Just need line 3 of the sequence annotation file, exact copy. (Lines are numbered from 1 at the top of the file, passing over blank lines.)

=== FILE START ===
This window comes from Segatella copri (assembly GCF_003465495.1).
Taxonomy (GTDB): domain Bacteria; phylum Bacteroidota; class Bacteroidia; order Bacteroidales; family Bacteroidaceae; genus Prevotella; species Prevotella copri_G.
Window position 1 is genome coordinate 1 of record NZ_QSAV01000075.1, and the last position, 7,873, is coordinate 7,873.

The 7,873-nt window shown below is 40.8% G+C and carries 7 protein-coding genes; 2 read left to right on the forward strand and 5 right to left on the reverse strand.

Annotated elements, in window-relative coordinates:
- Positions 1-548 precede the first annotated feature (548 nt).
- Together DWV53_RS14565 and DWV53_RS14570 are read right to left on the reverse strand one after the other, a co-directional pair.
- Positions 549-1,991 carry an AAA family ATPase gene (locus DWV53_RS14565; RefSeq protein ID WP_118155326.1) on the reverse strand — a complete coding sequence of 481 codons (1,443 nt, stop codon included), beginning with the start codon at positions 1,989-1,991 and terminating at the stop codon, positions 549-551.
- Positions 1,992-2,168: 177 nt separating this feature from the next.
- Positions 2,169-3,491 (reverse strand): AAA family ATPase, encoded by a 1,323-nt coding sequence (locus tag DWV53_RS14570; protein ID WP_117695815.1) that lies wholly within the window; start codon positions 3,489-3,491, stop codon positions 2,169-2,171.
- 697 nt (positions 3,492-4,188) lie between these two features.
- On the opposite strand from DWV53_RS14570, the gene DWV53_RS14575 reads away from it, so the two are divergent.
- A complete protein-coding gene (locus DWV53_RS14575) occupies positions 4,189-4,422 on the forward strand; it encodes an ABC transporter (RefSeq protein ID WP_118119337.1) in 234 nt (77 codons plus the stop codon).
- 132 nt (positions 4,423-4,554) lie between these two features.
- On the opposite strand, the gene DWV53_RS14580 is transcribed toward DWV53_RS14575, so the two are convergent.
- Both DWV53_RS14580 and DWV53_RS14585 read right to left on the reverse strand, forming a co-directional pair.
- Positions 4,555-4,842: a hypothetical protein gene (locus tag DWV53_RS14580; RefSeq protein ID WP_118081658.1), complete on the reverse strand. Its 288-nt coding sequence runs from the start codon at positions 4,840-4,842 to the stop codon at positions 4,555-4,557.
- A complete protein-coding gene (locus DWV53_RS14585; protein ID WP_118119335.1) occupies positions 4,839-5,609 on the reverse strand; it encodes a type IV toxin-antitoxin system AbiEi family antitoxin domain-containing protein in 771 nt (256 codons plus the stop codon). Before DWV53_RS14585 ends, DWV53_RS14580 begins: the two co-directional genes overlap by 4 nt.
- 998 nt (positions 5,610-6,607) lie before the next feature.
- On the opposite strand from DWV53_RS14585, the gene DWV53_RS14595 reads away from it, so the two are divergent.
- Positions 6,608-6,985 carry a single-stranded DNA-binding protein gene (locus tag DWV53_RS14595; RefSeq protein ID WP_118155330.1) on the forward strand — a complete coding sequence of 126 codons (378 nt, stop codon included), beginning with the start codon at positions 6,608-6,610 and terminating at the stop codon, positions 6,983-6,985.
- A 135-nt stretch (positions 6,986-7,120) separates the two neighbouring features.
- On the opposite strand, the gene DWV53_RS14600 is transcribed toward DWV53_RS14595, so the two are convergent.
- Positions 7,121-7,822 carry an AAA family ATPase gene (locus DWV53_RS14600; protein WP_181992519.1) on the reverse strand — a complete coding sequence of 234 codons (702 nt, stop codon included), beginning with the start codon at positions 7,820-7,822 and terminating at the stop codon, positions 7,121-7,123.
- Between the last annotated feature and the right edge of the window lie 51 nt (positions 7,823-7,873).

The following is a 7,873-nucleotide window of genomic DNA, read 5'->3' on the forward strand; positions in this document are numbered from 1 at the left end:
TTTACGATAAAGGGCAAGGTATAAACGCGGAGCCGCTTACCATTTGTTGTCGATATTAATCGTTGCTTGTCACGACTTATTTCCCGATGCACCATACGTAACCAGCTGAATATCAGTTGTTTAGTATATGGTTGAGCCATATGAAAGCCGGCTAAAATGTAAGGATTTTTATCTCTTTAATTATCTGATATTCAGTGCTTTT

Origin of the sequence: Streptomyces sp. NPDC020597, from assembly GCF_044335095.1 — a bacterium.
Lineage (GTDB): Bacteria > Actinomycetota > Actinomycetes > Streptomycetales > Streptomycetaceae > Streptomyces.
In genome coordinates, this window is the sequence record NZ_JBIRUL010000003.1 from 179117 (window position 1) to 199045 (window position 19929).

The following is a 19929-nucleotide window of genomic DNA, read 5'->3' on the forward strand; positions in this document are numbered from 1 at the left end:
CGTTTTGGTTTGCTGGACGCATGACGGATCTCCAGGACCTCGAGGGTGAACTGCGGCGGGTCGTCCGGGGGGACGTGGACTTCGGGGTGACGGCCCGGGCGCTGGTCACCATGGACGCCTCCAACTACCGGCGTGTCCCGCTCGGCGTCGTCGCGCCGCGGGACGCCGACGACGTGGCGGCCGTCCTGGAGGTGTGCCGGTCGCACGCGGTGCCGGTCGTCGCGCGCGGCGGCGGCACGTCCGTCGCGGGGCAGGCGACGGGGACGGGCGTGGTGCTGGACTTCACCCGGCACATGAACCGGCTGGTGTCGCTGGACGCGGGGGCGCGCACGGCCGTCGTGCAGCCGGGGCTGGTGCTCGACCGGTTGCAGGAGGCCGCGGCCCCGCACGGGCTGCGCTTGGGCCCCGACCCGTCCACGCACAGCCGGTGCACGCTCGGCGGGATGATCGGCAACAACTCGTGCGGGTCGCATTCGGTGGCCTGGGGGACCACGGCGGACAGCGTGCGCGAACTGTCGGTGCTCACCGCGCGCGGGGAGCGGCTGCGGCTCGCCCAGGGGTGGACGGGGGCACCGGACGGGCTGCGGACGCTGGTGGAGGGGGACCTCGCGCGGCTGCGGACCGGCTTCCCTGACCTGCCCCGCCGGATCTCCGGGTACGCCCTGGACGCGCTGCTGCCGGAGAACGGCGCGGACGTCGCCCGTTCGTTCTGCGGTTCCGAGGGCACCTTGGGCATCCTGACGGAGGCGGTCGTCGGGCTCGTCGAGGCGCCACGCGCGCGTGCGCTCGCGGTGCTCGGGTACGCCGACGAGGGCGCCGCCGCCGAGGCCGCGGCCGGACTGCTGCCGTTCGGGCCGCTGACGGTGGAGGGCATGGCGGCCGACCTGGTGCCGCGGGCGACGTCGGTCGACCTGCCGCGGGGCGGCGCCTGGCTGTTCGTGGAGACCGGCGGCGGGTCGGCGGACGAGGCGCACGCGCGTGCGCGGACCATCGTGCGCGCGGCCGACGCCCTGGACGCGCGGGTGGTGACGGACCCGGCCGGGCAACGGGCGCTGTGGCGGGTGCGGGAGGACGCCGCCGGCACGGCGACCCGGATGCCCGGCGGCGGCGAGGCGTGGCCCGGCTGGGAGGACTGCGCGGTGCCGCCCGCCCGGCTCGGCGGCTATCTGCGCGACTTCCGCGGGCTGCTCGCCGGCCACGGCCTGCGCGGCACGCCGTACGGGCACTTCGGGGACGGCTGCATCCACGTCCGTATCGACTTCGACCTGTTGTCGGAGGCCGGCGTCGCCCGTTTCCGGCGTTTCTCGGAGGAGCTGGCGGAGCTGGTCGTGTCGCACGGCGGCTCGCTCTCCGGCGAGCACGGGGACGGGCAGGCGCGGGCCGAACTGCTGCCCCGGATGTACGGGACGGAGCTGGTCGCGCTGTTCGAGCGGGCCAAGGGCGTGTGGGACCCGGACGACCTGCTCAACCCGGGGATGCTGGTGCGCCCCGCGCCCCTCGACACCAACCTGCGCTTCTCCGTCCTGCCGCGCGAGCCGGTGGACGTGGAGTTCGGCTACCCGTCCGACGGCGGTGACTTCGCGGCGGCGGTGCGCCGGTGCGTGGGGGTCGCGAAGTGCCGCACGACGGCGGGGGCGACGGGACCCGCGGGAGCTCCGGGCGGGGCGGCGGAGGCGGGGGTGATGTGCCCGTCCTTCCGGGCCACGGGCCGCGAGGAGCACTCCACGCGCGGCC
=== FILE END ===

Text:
Window position 1 is genome coordinate 1 of record NZ_QSAV01000075.1, and the last position, 7,873, is coordinate 7,873.